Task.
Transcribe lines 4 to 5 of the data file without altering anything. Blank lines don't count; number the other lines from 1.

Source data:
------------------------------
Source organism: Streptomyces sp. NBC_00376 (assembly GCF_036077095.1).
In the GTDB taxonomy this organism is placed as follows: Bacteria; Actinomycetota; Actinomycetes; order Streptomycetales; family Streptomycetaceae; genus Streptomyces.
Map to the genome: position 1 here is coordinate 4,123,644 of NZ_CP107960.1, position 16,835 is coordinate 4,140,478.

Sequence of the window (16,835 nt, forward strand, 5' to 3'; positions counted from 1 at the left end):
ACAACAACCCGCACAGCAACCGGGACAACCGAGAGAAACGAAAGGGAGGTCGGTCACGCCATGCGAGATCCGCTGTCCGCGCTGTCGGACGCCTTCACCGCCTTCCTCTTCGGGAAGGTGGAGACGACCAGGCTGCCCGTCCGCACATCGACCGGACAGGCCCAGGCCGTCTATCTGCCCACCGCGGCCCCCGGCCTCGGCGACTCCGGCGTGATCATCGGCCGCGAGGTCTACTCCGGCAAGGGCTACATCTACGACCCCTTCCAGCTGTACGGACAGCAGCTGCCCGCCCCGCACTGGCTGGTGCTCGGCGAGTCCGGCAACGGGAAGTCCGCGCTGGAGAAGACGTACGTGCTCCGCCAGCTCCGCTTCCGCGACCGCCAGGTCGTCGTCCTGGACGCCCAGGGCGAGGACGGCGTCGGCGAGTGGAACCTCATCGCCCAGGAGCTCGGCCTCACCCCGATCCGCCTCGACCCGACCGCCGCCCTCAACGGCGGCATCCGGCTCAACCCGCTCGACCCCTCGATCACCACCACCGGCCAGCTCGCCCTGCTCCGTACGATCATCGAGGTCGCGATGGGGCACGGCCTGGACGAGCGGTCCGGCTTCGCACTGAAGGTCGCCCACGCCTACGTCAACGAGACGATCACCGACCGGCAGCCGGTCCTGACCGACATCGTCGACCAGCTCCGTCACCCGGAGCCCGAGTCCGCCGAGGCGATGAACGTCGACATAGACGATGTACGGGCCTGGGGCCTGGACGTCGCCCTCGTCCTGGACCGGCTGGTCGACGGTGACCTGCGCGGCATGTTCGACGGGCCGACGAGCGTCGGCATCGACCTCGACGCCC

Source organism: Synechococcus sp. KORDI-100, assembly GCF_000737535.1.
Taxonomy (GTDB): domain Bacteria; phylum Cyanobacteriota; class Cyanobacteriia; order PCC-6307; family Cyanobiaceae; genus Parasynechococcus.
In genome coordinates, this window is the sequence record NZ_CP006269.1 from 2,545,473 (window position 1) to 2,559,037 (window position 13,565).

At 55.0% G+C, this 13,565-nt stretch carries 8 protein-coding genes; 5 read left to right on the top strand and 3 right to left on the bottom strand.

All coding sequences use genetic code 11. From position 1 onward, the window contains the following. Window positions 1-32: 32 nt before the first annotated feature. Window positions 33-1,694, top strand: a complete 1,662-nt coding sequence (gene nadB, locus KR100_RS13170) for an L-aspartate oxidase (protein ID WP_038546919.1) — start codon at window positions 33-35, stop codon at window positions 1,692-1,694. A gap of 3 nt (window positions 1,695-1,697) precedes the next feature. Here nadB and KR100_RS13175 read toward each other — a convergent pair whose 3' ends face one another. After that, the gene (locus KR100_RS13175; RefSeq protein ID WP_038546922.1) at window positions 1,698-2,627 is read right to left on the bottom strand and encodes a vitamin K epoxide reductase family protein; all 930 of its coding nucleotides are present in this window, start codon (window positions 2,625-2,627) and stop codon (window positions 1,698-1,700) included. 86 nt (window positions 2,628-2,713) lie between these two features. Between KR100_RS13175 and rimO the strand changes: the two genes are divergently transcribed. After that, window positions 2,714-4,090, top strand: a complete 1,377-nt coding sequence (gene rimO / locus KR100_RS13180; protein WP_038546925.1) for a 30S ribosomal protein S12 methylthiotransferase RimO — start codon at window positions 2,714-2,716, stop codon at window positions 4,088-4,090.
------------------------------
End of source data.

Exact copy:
Sequence of the window (16,835 nt, forward strand, 5' to 3'; positions counted from 1 at the left end):
ACAACAACCCGCACAGCAACCGGGACAACCGAGAGAAACGAAAGGGAGGTCGGTCACGCCATGCGAGATCCGCTGTCCGCGCTGTCGGACGCCTTCACCGCCTTCCTCTTCGGGAAGGTGGAGACGACCAGGCTGCCCGTCCGCACATCGACCGGACAGGCCCAGGCCGTCTATCTGCCCACCGCGGCCCCCGGCCTCGGCGACTCCGGCGTGATCATCGGCCGCGAGGTCTACTCCGGCAAGGGCTACATCTACGACCCCTTCCAGCTGTACGGACAGCAGCTGCCCGCCCCGCACTGGCTGGTGCTCGGCGAGTCCGGCAACGGGAAGTCCGCGCTGGAGAAGACGTACGTGCTCCGCCAGCTCCGCTTCCGCGACCGCCAGGTCGTCGTCCTGGACGCCCAGGGCGAGGACGGCGTCGGCGAGTGGAACCTCATCGCCCAGGAGCTCGGCCTCACCCCGATCCGCCTCGACCCGACCGCCGCCCTCAACGGCGGCATCCGGCTCAACCCGCTCGACCCCTCGATCACCACCACCGGCCAGCTCGCCCTGCTCCGTACGATCATCGAGGTCGCGATGGGGCACGGCCTGGACGAGCGGTCCGGCTTCGCACTGAAGGTCGCCCACGCCTACGTCAACGAGACGATCACCGACCGGCAGCCGGTCCTGACCGACATCGTCGACCAGCTCCGTCACCCGGAGCCCGAGTCCGCCGAGGCGATGAACGTCGACATAGACGATGTACGGGCCTGGGGCCTGGACGTCGCCCTCGTCCTGGACCGGCTGGTCGACGGTGACCTGCGCGGCATGTTCGACGGGCCGACGAGCGTCGGCATCGACCTCGACGCCC